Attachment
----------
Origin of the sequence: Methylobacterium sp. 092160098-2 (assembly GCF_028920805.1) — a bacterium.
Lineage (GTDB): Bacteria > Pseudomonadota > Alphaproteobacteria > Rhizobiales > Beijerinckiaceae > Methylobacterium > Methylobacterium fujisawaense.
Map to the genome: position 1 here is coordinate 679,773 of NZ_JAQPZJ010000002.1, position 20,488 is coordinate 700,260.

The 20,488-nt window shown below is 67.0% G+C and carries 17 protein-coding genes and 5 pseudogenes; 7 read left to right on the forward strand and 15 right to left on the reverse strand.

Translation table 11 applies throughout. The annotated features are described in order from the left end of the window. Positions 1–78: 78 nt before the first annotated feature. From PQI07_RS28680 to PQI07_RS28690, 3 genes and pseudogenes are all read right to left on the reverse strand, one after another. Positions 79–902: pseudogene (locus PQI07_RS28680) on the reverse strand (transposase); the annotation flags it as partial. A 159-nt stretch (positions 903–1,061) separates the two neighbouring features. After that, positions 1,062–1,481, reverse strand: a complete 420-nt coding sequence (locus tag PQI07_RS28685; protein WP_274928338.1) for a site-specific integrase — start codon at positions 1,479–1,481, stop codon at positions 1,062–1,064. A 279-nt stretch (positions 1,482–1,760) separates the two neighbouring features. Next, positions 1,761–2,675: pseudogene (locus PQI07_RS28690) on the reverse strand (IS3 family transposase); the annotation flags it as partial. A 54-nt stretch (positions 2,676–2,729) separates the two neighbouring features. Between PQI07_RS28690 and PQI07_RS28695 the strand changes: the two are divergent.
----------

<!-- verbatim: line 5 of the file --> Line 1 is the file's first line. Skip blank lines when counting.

Translation table 11 applies throughout. The annotated features are described in order from the left end of the window. Positions 1–78: 78 nt before the first annotated feature. From PQI07_RS28680 to PQI07_RS28690, 3 genes and pseudogenes are all read right to left on the reverse strand, one after another. Positions 79–902: pseudogene (locus PQI07_RS28680) on the reverse strand (transposase); the annotation flags it as partial. A 159-nt stretch (positions 903–1,061) separates the two neighbouring features. After that, positions 1,062–1,481, reverse strand: a complete 420-nt coding sequence (locus tag PQI07_RS28685; protein WP_274928338.1) for a site-specific integrase — start codon at positions 1,479–1,481, stop codon at positions 1,062–1,064. A 279-nt stretch (positions 1,482–1,760) separates the two neighbouring features. Next, positions 1,761–2,675: pseudogene (locus PQI07_RS28690) on the reverse strand (IS3 family transposase); the annotation flags it as partial. A 54-nt stretch (positions 2,676–2,729) separates the two neighbouring features. Between PQI07_RS28690 and PQI07_RS28695 the strand changes: the two are divergent.